Camden County Inmates Foster Shelter Dogs for Local Veterans


The 12-week program, which places shelter dogs in the foster care of inmates in the Camden County Jail, is about to adopt out its first two service dogs to a pair of local military veterans.

By Matt Skoufalos | May 9, 2017

Animal trainer Marissa Corbett speaks at the Camden County Jail. Credit: Matt Skoufalos.

For the past few months, Camden County has been piloting a program by which prisoners in the Camden County Jail foster shelter dogs for adoption by local military veterans

As feel-good stories go, this one hits a trifecta.

But organizers believe that, as the first of its kind in New Jersey, the program could potentially be a rehabilitative model for other county criminal justice systems.

“The average person who has a hardship, there’s always wraparound services to help them get back on track,” said Camden County Freeholder Jonathan Young.

“As [inmates are] coming through Corrections, part of our responsibility is to make sure they’re different when they come out than when they came in,” Young said. “The hope and intention is that this program here is at the cutting edge of changing the tide.”

For 12 weeks, the inmates spend every hour of every day with their foster pups and keep a journal of their activities. Trainer Marissa Corbett of Above and Beyond Animal Training and One Love Animal Rescue helps them teach the animals crate training, basic manners, and basic commands. The dogs, who may never have had any training before, are exercised daily, and must learn to behave around distractions like people and food.

Scott Ryan, his foster dog Echo, and trainer Marissa Corbett. Credit: Matt Skoufalos.

“We’re working on how to be good dogs in general,” Corbett said, a nod to the American Kennel Club Canine Good Citizen training program, which each dog will complete by the end of the course.

“The guys and the dogs have far exceeded my expectations,” Corbett said.

“They’re making me look good,” she said. “They’re doing a great job. I’m excited for the next phase for them to be adopted by the veterans.”

Arthur Wimberly of Pennsauken is the first veteran scheduled to receive a dog from the program.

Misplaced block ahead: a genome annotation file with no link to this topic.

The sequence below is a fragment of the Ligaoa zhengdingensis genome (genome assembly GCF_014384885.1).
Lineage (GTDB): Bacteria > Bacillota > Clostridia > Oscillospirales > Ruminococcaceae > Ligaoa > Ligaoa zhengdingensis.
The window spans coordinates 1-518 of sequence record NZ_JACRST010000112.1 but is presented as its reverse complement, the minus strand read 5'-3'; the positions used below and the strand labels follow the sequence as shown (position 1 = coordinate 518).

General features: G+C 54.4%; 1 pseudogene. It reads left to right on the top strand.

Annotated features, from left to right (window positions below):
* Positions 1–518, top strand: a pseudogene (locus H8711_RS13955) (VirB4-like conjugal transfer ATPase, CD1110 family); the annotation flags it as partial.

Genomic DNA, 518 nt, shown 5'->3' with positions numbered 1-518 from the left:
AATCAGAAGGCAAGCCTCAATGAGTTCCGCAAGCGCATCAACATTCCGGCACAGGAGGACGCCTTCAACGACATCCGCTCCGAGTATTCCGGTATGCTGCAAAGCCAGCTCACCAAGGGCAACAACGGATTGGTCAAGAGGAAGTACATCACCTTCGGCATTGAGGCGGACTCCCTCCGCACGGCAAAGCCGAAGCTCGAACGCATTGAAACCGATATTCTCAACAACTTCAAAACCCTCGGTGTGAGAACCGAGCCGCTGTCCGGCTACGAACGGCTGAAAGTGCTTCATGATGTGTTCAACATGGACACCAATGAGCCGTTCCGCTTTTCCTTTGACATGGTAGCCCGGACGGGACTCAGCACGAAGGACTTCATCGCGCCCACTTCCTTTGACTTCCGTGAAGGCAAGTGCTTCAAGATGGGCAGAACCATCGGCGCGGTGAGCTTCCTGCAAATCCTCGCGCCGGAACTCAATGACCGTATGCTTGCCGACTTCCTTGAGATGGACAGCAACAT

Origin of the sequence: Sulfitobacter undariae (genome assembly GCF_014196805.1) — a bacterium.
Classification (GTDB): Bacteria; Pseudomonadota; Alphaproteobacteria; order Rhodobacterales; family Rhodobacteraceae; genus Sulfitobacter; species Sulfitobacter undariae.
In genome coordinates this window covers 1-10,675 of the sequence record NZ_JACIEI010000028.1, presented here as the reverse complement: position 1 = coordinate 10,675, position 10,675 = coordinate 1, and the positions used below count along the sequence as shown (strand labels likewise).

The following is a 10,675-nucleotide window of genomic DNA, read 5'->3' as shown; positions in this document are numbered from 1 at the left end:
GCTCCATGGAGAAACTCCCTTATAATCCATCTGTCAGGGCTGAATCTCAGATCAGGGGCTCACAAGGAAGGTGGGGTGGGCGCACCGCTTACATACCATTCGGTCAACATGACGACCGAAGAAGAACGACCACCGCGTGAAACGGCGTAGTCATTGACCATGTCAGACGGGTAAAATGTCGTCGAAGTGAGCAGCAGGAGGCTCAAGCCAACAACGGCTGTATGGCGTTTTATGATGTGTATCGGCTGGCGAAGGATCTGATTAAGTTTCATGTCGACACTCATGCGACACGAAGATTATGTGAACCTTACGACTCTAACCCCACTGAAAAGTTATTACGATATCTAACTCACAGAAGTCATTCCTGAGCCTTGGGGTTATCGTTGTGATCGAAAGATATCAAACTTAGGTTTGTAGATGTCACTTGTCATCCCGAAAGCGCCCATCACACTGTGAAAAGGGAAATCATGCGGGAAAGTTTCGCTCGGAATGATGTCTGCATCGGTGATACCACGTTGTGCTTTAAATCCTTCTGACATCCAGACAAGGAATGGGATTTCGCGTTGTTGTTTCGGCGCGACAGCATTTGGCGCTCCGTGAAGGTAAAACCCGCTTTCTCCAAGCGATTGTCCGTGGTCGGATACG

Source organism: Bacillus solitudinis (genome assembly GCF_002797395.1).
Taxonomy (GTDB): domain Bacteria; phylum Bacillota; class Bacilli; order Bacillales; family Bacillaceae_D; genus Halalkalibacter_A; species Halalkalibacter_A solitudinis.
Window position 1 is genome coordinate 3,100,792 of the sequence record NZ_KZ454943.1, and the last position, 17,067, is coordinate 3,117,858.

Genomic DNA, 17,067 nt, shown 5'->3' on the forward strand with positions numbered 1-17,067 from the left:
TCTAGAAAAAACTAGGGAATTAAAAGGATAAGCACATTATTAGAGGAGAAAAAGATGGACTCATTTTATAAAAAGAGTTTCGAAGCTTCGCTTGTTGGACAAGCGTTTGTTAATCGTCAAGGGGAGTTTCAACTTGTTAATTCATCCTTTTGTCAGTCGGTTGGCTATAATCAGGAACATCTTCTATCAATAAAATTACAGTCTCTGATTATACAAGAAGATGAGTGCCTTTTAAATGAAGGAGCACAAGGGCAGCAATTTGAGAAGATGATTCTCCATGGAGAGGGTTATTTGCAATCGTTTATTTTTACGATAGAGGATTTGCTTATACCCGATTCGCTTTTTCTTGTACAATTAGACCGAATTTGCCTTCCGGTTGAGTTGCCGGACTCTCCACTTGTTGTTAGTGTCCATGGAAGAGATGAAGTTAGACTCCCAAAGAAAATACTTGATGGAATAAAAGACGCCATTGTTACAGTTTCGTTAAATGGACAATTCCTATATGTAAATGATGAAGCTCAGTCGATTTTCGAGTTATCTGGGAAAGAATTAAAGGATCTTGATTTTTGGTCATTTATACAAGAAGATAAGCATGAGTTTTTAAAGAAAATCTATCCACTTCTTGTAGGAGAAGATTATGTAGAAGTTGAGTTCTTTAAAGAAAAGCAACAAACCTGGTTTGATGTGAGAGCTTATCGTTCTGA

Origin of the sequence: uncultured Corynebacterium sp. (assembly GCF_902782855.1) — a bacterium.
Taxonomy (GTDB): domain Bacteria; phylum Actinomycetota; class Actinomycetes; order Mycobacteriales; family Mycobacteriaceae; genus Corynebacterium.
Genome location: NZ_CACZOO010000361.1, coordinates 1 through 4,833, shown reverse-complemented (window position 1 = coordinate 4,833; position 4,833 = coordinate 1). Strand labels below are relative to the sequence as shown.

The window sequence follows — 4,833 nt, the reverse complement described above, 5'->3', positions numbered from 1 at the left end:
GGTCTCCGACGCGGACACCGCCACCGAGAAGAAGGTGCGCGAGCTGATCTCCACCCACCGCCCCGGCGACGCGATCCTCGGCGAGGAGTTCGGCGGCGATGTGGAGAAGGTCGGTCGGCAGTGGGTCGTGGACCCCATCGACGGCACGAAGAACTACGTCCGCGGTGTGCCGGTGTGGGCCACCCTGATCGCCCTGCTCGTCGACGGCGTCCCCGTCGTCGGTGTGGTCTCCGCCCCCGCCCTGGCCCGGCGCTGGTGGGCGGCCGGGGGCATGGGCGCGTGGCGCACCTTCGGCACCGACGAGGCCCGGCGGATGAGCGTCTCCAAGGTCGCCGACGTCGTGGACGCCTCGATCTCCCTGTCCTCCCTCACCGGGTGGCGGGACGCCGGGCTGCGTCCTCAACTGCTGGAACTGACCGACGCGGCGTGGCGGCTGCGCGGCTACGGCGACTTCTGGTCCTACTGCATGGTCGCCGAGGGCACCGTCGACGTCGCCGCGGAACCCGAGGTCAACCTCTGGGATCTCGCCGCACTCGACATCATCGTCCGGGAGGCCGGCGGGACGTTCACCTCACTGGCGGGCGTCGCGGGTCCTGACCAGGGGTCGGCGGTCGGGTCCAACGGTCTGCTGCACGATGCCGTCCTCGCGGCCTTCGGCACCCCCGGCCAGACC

Wimberly said he was impressed with the program and the efforts of the trainers, and is looking forward to welcoming a dog into his home.

“He’s going to be spoiled, no doubt about it,” Wimberly said. “And he’s going to make my life better.”

Wimberly, who uses a wheelchair, spoke about how life with a pet can help with depression. He also credited his wife of 42 years, Roxanne, with helping him remain active. A five-year member of the Philadelphia Fever, Wimberly participates in the National Veterans Wheelchair Games, “so the dog will be moving around,” he said.

“I play softball, bowling, shoot nine-ball, hand-cycling,” Arthur Wimberly said. “I try something different every year.”

“So far, it’s just an honor right now to be selected,” Roxanne Wimberly said. “We want it to work.”

Roxanne and Arthur Wimberly of Pennsauken are going to be the first to receive a service dog from the program. Credit: Matt Skoufalos.

Camden County Director of Corrections David Owens said the program has been beneficial, but will require more money to sustain.

Getting it up and running cost $50,000 of $150,000 allocated from the county’s general operations budget.

Owens is hopeful that the county will be able to secure long-term funds from the state to keep the program viable.

“There will be many graduations to follow,” Owens said.

“This is the first one, and I’m proud to be part of it.”

Inmate Darren Hardison said getting close with all the dogs has been beneficial for him.

“We go through a state of depression too,” he said. “We’re away from our family and our loved ones. As [the dogs] learn, it’s just like teaching your child. You watch them grow and learn and listen.”

“These puppies have really changed my life,” Hardison said. “All five of them have their own personalities; all five of them have learned.”

Darren Hardison introduces his foster dog, Duchess, to Arthur Wimberly. Credit: Matt Skoufalos.

Scott Ryan said that caring for his dog, Echo, helped him take better care for himself.

“I learned to take care of those animals,’” Ryan said. “To do that, I have to have a clear mindset.”

Of the five dogs in the program, Hardison thinks his dog, Duchess, is most ready to be placed in a permanent home.

The others include Cinnamon, who’s been fostered by Duncan Davis; Juno, who has been cared for by Richard King; and Roe, Ray Sierra’s charge.

Young is optimistic that the program will yet pay greater dividends.

“We know animals, dogs in particular, are a very good tool to heal people,” he said.

“That’s what we’re looking to do.”

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